June 2015
Volume 56, Issue 7
Free
ARVO Annual Meeting Abstract  |   June 2015
Quantitative Retinal Blood Flow Mapping Using Tracer Kinetic Modeling and Fluorescein Angiography
Author Affiliations & Notes
  • Jennifer J Kang Mieler
    Biomedical Engineering, Illinois Institute of Technology, Chicago, IL
  • Micah James Guthrie
    Biomedical Engineering, Illinois Institute of Technology, Chicago, IL
  • Logan Hones
    Biomedical Engineering, Illinois Institute of Technology, Chicago, IL
  • Lagnojita Sinha
    Biomedical Engineering, Illinois Institute of Technology, Chicago, IL
  • Keith St. Lawrence
    Dept of Medical Biophysics, Western Univeristy, Ontario, ON, Canada
  • Kenneth M Tichauer
    Biomedical Engineering, Illinois Institute of Technology, Chicago, IL
  • Footnotes
    Commercial Relationships Jennifer Kang Mieler, None; Micah Guthrie, None; Logan Hones, None; Lagnojita Sinha, None; Keith St. Lawrence, None; Kenneth Tichauer, None
  • Footnotes
    Support None
Investigative Ophthalmology & Visual Science June 2015, Vol.56, 1650. doi:
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      Jennifer J Kang Mieler, Micah James Guthrie, Logan Hones, Lagnojita Sinha, Keith St. Lawrence, Kenneth M Tichauer; Quantitative Retinal Blood Flow Mapping Using Tracer Kinetic Modeling and Fluorescein Angiography. Invest. Ophthalmol. Vis. Sci. 2015;56(7 ):1650.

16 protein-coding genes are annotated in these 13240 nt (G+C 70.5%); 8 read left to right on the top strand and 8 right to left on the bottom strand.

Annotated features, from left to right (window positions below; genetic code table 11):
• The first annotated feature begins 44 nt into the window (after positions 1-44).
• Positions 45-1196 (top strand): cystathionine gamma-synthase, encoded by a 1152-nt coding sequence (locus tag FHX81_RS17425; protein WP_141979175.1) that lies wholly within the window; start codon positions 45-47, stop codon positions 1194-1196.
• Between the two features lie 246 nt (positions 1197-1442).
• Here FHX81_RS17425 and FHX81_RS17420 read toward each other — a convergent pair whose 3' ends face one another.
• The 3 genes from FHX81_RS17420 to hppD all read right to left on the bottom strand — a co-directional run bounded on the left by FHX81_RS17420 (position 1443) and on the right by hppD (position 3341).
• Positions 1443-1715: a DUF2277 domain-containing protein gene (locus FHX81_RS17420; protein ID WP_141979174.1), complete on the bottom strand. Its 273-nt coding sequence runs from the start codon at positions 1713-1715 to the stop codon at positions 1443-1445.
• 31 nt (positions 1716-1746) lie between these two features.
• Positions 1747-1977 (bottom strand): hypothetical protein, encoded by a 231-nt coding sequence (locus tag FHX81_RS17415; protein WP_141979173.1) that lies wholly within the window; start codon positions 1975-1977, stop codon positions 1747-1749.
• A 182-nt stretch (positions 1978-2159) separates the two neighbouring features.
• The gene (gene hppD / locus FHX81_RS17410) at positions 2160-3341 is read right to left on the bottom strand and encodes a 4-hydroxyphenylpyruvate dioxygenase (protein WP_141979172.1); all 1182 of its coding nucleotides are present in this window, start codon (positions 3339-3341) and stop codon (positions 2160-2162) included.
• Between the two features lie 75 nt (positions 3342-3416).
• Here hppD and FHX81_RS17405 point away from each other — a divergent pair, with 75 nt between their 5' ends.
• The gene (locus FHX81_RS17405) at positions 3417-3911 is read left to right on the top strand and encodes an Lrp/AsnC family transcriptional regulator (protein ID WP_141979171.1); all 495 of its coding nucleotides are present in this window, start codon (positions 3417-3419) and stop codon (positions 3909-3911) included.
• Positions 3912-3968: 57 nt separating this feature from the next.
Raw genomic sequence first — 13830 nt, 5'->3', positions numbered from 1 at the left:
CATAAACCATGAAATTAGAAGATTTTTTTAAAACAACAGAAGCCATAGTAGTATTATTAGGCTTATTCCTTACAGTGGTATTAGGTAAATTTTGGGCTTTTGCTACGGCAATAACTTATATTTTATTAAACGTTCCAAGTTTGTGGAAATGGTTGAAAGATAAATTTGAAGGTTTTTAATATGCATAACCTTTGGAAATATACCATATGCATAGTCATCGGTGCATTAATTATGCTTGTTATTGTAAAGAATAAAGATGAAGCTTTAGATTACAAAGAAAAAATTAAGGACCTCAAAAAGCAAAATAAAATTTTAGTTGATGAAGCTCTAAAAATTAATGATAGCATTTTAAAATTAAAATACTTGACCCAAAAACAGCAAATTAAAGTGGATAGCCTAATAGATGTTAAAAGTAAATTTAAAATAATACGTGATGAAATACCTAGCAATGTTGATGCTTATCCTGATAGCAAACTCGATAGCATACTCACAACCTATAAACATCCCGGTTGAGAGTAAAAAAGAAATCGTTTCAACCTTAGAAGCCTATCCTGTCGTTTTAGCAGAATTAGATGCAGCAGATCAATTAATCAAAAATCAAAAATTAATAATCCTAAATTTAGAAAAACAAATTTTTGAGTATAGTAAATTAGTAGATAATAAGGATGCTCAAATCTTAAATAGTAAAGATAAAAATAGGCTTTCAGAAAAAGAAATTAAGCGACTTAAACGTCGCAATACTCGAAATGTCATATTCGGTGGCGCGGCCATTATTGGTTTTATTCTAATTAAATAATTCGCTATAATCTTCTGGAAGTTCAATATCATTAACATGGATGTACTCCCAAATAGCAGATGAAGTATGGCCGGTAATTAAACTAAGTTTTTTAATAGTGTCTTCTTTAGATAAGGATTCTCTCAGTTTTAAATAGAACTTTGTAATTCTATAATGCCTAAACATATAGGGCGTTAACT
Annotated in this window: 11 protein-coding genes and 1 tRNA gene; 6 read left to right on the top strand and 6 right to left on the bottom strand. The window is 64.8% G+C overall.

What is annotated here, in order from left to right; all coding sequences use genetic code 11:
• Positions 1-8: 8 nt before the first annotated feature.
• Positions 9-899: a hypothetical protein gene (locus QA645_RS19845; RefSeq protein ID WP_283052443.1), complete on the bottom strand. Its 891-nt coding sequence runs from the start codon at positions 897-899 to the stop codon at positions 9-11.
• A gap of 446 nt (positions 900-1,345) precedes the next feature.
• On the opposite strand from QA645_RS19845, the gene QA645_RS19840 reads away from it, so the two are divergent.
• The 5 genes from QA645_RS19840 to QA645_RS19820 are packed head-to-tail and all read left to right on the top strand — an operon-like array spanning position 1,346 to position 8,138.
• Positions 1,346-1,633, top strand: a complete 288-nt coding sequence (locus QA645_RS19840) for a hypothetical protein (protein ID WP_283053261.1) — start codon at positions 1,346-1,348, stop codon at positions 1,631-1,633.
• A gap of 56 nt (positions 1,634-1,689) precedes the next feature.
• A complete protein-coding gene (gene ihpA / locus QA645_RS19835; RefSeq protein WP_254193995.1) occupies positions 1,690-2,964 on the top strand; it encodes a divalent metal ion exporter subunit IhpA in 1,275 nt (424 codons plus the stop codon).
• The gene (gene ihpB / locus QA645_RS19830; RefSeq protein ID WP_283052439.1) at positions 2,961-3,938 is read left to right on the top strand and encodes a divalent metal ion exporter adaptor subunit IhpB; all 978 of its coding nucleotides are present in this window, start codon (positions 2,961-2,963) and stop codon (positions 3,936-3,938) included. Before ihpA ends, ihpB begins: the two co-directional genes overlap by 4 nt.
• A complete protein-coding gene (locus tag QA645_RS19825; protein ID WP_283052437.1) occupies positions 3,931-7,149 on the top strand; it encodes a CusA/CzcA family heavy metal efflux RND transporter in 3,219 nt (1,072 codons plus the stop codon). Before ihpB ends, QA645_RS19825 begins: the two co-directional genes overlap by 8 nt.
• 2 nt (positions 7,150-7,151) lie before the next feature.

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      © ARVO (1962-2015); The Authors (2016-present)

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Abstract

Purpose: The purpose of this study was to evaluate a method of mapping volumetric blood flow from dynamic fluorescein enhanced fluorescent imaging in normal and diabetic rat retinas.

Methods: Long-Evans rats were randomly separated into two groups: a control group and a diabetic group. Diabetes was induced by streptozotocin (STZ, 80 mg/kg) injection into the tail vein. By 4 weeks post-STZ injection, the average blood glucose in the diabetic rats was 406 ± 121 mg/dL. Under ketamine (80 mg/kg BW) and xylazine (10 mg/kg BW) anesthesia, a bolus of fluorescein dye (0.1 mL of 10%) was injected via tail vein to obtain videoangiograms (30 sec, 20 fps, 256x256) using a Heidelberg scanning laser ophthalmoscope. The fluorescein images were loaded into MATLAB and “plug flow” tracer kinetic model was applied to obtain retinal blood flow maps.

Results: The blood flow maps for control rat retinas exhibited the highest volumetric blood flow in the large arteries and veins, with substantially lower tissue flows. In contrast, the blood flow maps in the diabetic rat retinas showed a high tissue flow. The tissue blood flow was significantly higher (P<0.01) in the diabetic rats compared to the controls: 7.6±1.7 ml/min/100g in the control rats and 25.6±13.9 ml/min/100g in the diabetic rats. Tissue blood volumes were also significantly larger (P<0.05) in the diabetic rats compared to controls: 0.13± 0.08 ml/100g in the control rats and 0.29±0.14 ml/100g in the diabetic rats.

Conclusions: The current data showed an increase in blood flow in diabetic animals similar to previous studies suggesting that the dynamic fluorescein enhanced fluorescent imaging method can detect changes in blood flow based on fluorescein angiogram. The proposed technique is a novel technique to study retinal blood flow and can be readily translated clinically to examine early changes of blood flow in diseases such as diabetic retinopathy.

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